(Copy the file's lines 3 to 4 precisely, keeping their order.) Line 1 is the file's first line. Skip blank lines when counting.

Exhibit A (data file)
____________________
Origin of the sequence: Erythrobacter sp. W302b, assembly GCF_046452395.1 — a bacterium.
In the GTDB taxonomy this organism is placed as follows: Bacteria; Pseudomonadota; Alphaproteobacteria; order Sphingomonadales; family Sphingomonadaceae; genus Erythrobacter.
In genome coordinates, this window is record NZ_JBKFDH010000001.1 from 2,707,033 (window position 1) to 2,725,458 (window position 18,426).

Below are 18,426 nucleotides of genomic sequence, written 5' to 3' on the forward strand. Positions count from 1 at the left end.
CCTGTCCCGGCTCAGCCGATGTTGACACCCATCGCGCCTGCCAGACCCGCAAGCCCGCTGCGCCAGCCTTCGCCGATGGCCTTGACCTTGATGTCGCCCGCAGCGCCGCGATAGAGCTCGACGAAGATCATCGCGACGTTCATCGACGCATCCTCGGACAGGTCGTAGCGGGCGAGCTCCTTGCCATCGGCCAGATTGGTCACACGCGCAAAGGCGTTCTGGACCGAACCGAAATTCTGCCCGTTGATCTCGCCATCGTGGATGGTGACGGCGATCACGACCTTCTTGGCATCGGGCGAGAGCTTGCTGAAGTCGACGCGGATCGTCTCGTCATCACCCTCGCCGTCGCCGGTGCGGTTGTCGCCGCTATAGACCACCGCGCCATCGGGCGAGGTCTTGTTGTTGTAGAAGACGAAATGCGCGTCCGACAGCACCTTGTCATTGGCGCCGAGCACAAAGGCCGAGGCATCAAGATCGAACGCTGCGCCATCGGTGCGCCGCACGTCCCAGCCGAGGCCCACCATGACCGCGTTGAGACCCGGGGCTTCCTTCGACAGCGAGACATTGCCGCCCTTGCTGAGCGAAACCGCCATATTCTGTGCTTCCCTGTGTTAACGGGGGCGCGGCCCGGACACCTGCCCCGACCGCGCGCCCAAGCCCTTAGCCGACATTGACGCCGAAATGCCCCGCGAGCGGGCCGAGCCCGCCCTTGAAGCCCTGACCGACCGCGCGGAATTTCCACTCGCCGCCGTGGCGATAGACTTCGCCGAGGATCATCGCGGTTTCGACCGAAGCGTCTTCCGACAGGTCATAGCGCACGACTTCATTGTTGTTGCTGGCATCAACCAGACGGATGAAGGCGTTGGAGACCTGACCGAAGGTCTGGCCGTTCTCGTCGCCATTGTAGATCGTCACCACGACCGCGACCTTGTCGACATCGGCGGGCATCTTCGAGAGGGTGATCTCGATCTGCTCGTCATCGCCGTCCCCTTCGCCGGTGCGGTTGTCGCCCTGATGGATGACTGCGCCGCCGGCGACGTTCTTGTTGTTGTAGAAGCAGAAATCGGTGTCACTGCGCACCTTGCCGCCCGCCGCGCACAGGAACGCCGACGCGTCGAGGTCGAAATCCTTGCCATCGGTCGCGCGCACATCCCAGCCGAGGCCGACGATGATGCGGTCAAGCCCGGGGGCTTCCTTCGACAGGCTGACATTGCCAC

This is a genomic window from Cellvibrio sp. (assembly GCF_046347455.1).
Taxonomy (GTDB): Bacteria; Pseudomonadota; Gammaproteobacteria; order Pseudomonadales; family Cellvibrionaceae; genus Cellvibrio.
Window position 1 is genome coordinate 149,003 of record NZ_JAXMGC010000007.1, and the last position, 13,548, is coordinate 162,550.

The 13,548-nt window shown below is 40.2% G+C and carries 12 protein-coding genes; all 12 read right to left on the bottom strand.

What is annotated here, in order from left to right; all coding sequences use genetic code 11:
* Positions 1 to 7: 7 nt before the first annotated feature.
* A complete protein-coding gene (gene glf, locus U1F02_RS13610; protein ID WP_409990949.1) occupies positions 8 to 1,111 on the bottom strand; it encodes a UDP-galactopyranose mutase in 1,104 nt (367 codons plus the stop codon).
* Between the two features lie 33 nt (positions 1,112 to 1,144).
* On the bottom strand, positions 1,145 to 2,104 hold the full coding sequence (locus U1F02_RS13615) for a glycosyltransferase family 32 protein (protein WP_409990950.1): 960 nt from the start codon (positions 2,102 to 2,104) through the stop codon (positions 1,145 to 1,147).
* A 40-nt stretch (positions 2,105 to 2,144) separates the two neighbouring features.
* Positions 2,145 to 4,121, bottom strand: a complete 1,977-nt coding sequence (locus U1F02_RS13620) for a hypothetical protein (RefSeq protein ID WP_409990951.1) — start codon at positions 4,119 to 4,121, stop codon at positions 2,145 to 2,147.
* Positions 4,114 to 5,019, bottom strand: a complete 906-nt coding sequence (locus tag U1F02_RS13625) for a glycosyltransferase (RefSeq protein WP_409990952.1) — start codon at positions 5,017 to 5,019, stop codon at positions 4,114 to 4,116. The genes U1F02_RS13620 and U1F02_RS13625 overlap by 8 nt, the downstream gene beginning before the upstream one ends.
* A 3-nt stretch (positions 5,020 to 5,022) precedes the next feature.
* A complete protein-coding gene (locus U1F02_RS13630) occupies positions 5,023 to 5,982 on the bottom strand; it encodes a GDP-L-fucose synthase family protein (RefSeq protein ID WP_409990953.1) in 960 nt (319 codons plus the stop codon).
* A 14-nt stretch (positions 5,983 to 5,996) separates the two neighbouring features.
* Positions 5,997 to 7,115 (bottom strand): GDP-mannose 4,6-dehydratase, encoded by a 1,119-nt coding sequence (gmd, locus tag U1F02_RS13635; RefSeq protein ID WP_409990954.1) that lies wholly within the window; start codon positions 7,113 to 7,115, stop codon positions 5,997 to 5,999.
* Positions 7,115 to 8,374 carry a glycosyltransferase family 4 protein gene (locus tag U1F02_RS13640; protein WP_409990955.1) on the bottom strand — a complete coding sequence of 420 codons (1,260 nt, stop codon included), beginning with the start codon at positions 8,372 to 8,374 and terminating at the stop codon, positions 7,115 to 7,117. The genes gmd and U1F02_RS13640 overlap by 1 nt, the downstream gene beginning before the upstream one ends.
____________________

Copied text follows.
In genome coordinates, this window is record NZ_JBKFDH010000001.1 from 2,707,033 (window position 1) to 2,725,458 (window position 18,426).

Below are 18,426 nucleotides of genomic sequence, written 5' to 3' on the forward strand. Positions count from 1 at the left end.